Alberta has been thrown into the freezer this week. The temperature, -26ºC/-15ºF and colder, has felt like winter asserting that it is truly here now. It is a shock but I went outside last night while one of the boys had an appointment downtown just to thumb my nose at the chill a little bit. The fingers got cold but I didn’t mind too much. There is something about photographing landscapes when it is really cold that adds to the images – almost a clarity and a stillness – that I really like. These are images of Calgary’s downtown from Discovery Hill as the day slipped away.
Watching the dusk fade from the east side of Calgary, the color in the sky softened into pastels. The city’s lights glowed and cast tall stalks of grass into silhouette. It strikes me a little melancholy looking at it now – and beautiful.
I’ve photographed downtown Calgary at dawn from the east side near Inglewood twice in the last few weeks. It is a side of the city that I have not shot before. I have enjoyed the view and the different look from this side.
A set of long exposures taken in Osoyoos in late June this past summer.
Before rain cleared out the smoke from wildfires, the air was thick and hazy. We were at Chain Lakes for the afternoon and when the sun descended towards the horizon, the smoke intensified the color. Against the layers of the hillside and the silhouettes of the trees along ridges, it was an incredible sunset to watch.
We went to the Okanagan earlier in the summer for a couple of days. One evening brought dark clouds in with the fading daylight. The low roll of thunder to the south announced the lighting storm that came in sincerely around midnight. Desirée and I photographed through the rain as the storm crossed directly overhead. A gazebo on the lakeshore provided cover. It was an impressive summer storm. This was one of the interesting shots from the night’s shooting.
The gods were bowling in the clouds late last night. The rolling thunder was preceded by steady sheets of lightning and a downpour that reminded me far more of a rainstorm in the tropics than one on the prairies. Once the rain died down, we walked to the banks of the Elbow River and watched as the storm moved eastward out of the low mountains around Bragg Creek. Forks of lightning peeled across the sky every couple of minutes for over an hour. It was a really beautiful summer storm to photograph.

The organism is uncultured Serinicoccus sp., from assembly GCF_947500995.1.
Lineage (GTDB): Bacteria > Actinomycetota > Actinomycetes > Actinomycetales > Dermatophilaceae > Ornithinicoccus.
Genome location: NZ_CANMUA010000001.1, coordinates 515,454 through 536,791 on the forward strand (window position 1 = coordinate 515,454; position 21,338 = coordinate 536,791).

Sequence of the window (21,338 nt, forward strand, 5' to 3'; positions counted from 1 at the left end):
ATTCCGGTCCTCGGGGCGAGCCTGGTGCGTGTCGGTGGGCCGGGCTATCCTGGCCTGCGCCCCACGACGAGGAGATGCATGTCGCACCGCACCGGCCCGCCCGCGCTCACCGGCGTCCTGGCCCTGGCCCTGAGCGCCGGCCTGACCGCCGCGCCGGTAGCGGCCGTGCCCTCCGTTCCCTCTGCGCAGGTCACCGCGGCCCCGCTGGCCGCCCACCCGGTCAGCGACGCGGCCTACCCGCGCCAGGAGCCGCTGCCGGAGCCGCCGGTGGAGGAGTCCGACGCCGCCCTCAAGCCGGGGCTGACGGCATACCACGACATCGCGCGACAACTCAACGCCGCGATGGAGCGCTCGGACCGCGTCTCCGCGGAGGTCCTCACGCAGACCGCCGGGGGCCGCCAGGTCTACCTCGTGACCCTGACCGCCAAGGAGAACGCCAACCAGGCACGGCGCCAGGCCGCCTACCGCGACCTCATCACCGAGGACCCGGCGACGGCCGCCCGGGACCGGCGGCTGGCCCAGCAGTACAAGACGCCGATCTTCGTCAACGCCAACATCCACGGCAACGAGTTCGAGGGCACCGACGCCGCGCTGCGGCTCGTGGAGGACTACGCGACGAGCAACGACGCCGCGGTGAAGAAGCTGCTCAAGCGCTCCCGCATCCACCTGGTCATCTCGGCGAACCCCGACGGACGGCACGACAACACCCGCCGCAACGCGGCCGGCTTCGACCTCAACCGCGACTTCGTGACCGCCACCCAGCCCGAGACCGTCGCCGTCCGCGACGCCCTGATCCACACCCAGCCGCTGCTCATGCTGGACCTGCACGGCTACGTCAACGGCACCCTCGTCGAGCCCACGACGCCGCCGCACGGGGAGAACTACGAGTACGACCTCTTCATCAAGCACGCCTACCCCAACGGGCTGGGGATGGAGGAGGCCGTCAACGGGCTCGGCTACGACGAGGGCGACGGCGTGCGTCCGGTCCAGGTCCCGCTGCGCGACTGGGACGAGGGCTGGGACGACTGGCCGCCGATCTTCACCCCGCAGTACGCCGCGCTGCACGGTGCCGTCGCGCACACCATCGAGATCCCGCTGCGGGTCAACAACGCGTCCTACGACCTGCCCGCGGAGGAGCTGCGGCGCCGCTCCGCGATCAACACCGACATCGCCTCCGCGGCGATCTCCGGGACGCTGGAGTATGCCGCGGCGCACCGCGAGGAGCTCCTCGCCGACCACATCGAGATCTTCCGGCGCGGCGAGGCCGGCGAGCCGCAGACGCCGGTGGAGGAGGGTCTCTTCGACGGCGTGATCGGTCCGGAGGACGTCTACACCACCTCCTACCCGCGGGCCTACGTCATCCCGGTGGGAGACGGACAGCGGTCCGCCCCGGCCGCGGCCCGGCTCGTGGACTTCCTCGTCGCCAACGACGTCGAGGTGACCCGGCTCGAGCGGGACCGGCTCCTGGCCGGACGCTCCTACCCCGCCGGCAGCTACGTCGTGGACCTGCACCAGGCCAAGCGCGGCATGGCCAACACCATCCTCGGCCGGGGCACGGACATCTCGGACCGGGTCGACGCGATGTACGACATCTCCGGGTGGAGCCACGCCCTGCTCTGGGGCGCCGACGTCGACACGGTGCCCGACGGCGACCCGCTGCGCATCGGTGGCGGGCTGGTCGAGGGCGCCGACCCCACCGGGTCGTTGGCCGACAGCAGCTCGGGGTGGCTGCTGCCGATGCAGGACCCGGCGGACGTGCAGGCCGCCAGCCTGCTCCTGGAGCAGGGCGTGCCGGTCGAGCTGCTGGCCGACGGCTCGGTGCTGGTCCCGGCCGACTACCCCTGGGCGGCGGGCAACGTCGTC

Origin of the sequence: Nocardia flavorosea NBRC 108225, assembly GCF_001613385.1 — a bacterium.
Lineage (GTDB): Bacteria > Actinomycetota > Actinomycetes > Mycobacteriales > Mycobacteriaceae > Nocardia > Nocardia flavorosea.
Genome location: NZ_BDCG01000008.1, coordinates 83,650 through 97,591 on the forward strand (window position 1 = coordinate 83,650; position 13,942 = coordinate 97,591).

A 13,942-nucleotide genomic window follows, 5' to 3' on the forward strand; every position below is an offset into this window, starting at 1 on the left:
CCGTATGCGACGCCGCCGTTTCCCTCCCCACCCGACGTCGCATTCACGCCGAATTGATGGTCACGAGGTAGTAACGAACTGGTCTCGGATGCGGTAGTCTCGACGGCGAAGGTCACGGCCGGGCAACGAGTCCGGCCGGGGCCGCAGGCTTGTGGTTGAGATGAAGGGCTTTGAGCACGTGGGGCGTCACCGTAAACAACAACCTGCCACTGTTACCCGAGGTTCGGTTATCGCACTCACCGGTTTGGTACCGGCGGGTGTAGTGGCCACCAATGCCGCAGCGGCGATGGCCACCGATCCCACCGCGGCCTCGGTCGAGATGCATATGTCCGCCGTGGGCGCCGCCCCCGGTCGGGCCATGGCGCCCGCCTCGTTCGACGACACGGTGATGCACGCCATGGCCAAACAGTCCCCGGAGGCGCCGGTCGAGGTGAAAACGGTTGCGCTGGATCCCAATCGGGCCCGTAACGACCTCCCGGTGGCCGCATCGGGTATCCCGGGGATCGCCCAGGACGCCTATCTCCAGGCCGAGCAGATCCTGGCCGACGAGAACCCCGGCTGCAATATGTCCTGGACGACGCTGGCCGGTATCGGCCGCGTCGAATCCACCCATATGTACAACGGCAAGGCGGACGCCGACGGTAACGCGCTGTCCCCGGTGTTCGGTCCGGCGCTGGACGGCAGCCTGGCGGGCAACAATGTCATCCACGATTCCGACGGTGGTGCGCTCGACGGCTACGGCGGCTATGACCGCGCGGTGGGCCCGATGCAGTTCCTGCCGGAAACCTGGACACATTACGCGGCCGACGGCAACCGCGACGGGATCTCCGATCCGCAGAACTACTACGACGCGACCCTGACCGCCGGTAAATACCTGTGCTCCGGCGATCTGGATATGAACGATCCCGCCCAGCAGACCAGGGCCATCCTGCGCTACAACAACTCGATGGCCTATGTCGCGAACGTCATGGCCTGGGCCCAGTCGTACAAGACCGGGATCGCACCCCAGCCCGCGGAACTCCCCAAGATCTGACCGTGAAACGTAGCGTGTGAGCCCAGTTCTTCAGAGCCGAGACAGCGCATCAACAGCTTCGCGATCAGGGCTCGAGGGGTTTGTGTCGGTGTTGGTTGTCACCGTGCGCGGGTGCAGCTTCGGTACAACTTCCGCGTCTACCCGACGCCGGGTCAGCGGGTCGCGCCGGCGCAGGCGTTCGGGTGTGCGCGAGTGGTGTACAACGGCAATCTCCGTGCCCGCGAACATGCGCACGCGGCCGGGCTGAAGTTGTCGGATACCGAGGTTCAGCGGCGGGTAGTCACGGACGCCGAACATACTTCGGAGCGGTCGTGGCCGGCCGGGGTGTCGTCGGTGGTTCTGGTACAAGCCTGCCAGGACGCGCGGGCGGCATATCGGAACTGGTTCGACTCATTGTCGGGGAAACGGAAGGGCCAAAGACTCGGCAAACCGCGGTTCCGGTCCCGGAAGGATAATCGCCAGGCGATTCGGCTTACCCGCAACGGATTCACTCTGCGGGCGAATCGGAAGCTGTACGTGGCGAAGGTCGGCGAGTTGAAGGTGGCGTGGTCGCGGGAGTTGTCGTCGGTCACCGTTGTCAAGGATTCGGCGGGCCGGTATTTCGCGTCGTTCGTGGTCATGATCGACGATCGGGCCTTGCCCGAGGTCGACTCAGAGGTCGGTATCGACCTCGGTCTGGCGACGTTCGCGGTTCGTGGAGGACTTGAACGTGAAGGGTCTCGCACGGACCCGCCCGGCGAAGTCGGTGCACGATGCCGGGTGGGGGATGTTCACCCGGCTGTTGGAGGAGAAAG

Kian and I went camping at Waterton National Park in 2015. I had not realized that it was almost six years ago. When a prospective client asked about my favourite landscape images from the area for a print, I put together this little set for her review.
Link to the portfolio: click here
It brought back fun memories. Looking forward to getting back there with my kids to create a bunch more.
I love K-Country and with a break in the rain on Friday, we went up to Forgetmenot Pond for a walk around the water before evening set in. The mountains that stand to the south, west and north were all still snow clad and, surprisingly the pond still had ice covering most of it. It was cold, clear and beautiful.
For the photograph below, I shot the reflection of the mountains in the water. Slight ripples distorted the scene in a way I thought was intriguing. Another way to enjoy the views of the forest, mountains and their peaks as spring pushes into the higher elevations.
The see saw between winter and spring has brought a full variety of weather from each. A couple of weeks ago, this storm rolled over the prairies west of Cochrane, the wind bringing rain that became snow later in the evening. At this point, a little after dinner time, the clouds seemed to be inviting the trees to dance. In my imagination, they appeared to be reaching down to touch them – extending a hand with the invitation.
On a trip to Water Valley a couple of weeks ago, I raced to find something interesting for the sun to silhouette as it rose above the prairies. These trees, still weeks away from any leaves emerging fit the bill very nicely. It was one of the prettiest mornings I’ve enjoyed in quite a while.
My favourite version was the wider view with the deep blue of the sky above in it. However, the tighter shot with the sun just above the trees and a color palette of gold, copper and bronze was a close second.
Last weekend, I shared one photograph of the Northern Lights from the geomagnetic storm that hit earth in the early morning of the spring equinox. The aurora rippled high into the northern sky for a few hours. Desirée and I watched them for much of that time. Here are a few more images from an incredible night.
After leaving Bragg Creek to see the sunrise at Ghost Lake, the aurora faded into the brightening horizon. This last photograph of the rolling hills north of the lake suggested an echo of the Northern Lights. I’m not sure if they were there still or if it was more my imagination.